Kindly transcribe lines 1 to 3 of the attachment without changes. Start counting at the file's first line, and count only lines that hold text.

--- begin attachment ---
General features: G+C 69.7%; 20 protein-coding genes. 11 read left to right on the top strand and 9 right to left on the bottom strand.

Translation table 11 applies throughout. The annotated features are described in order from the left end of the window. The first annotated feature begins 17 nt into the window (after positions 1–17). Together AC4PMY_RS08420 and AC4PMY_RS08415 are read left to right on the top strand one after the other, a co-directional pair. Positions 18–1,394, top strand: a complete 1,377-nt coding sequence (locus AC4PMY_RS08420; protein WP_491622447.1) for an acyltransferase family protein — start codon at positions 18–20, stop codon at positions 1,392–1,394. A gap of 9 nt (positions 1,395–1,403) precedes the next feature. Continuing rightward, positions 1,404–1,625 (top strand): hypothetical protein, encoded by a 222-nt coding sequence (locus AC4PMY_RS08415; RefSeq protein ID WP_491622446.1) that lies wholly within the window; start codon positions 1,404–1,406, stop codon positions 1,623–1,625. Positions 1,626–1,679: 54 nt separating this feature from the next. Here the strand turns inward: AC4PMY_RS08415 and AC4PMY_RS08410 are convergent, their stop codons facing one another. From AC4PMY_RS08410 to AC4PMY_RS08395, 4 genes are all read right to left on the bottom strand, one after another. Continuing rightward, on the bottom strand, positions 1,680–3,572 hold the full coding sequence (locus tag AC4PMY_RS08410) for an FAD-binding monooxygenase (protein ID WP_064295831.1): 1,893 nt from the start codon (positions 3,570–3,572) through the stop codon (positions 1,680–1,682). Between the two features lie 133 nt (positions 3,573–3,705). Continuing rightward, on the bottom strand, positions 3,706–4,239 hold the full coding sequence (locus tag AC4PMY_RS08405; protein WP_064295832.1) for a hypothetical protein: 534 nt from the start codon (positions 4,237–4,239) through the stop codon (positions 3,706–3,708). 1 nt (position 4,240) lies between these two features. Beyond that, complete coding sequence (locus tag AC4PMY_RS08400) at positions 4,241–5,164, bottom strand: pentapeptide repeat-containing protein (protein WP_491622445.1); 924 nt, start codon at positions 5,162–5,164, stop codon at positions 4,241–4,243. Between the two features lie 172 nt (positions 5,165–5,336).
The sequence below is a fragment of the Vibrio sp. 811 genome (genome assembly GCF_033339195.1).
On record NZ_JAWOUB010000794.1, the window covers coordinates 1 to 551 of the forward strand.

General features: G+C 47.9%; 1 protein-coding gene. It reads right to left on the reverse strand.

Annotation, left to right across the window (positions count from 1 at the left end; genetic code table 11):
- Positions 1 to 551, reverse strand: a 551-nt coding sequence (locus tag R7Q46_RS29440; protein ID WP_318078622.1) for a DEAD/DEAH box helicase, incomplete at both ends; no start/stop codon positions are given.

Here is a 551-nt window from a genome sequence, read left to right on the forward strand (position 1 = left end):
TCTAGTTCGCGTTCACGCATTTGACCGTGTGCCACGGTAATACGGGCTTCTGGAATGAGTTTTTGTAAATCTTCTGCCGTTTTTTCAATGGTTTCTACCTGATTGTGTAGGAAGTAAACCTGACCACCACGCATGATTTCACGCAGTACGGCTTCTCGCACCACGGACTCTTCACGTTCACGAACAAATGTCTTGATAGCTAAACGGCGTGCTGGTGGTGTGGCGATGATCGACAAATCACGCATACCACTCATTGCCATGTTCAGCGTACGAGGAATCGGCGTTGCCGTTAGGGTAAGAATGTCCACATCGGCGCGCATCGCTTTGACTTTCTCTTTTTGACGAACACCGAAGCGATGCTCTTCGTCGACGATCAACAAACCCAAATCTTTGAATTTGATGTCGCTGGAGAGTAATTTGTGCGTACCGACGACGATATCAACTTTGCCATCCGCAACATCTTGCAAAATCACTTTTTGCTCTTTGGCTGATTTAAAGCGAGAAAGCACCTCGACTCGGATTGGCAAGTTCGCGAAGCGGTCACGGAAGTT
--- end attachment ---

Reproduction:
General features: G+C 69.7%; 20 protein-coding genes. 11 read left to right on the top strand and 9 right to left on the bottom strand.

Translation table 11 applies throughout. The annotated features are described in order from the left end of the window. The first annotated feature begins 17 nt into the window (after positions 1–17). Together AC4PMY_RS08420 and AC4PMY_RS08415 are read left to right on the top strand one after the other, a co-directional pair. Positions 18–1,394, top strand: a complete 1,377-nt coding sequence (locus AC4PMY_RS08420; protein WP_491622447.1) for an acyltransferase family protein — start codon at positions 18–20, stop codon at positions 1,392–1,394. A gap of 9 nt (positions 1,395–1,403) precedes the next feature. Continuing rightward, positions 1,404–1,625 (top strand): hypothetical protein, encoded by a 222-nt coding sequence (locus AC4PMY_RS08415; RefSeq protein ID WP_491622446.1) that lies wholly within the window; start codon positions 1,404–1,406, stop codon positions 1,623–1,625. Positions 1,626–1,679: 54 nt separating this feature from the next. Here the strand turns inward: AC4PMY_RS08415 and AC4PMY_RS08410 are convergent, their stop codons facing one another. From AC4PMY_RS08410 to AC4PMY_RS08395, 4 genes are all read right to left on the bottom strand, one after another. Continuing rightward, on the bottom strand, positions 1,680–3,572 hold the full coding sequence (locus tag AC4PMY_RS08410) for an FAD-binding monooxygenase (protein ID WP_064295831.1): 1,893 nt from the start codon (positions 3,570–3,572) through the stop codon (positions 1,680–1,682). Between the two features lie 133 nt (positions 3,573–3,705). Continuing rightward, on the bottom strand, positions 3,706–4,239 hold the full coding sequence (locus tag AC4PMY_RS08405; protein WP_064295832.1) for a hypothetical protein: 534 nt from the start codon (positions 4,237–4,239) through the stop codon (positions 3,706–3,708). 1 nt (position 4,240) lies between these two features. Beyond that, complete coding sequence (locus tag AC4PMY_RS08400) at positions 4,241–5,164, bottom strand: pentapeptide repeat-containing protein (protein WP_491622445.1); 924 nt, start codon at positions 5,162–5,164, stop codon at positions 4,241–4,243. Between the two features lie 172 nt (positions 5,165–5,336).
The sequence below is a fragment of the Vibrio sp. 811 genome (genome assembly GCF_033339195.1).